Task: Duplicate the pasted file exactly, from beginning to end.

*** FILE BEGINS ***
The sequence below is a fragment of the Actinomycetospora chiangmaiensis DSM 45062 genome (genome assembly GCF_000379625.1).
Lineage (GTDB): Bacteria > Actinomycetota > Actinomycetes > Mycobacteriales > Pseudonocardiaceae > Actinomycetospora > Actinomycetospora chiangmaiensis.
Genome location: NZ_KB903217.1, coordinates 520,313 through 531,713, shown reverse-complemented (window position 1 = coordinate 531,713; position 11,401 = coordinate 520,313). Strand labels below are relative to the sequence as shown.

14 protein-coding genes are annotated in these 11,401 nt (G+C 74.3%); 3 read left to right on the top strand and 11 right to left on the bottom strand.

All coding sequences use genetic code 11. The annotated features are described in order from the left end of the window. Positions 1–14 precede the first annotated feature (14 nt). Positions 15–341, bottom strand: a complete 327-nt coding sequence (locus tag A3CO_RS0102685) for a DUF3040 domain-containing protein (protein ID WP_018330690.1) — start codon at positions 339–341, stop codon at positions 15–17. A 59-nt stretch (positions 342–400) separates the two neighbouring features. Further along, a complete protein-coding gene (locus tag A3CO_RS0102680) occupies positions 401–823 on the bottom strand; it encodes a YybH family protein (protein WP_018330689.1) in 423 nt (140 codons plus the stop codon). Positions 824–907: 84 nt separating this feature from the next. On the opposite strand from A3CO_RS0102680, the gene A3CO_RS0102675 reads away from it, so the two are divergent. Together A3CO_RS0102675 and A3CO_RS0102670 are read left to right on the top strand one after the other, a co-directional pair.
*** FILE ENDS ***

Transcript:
The sequence below is a fragment of the Actinomycetospora chiangmaiensis DSM 45062 genome (genome assembly GCF_000379625.1).
Lineage (GTDB): Bacteria > Actinomycetota > Actinomycetes > Mycobacteriales > Pseudonocardiaceae > Actinomycetospora > Actinomycetospora chiangmaiensis.
Genome location: NZ_KB903217.1, coordinates 520,313 through 531,713, shown reverse-complemented (window position 1 = coordinate 531,713; position 11,401 = coordinate 520,313). Strand labels below are relative to the sequence as shown.

14 protein-coding genes are annotated in these 11,401 nt (G+C 74.3%); 3 read left to right on the top strand and 11 right to left on the bottom strand.

All coding sequences use genetic code 11. The annotated features are described in order from the left end of the window. Positions 1–14 precede the first annotated feature (14 nt). Positions 15–341, bottom strand: a complete 327-nt coding sequence (locus tag A3CO_RS0102685) for a DUF3040 domain-containing protein (protein ID WP_018330690.1) — start codon at positions 339–341, stop codon at positions 15–17. A 59-nt stretch (positions 342–400) separates the two neighbouring features. Further along, a complete protein-coding gene (locus tag A3CO_RS0102680) occupies positions 401–823 on the bottom strand; it encodes a YybH family protein (protein WP_018330689.1) in 423 nt (140 codons plus the stop codon). Positions 824–907: 84 nt separating this feature from the next. On the opposite strand from A3CO_RS0102680, the gene A3CO_RS0102675 reads away from it, so the two are divergent. Together A3CO_RS0102675 and A3CO_RS0102670 are read left to right on the top strand one after the other, a co-directional pair.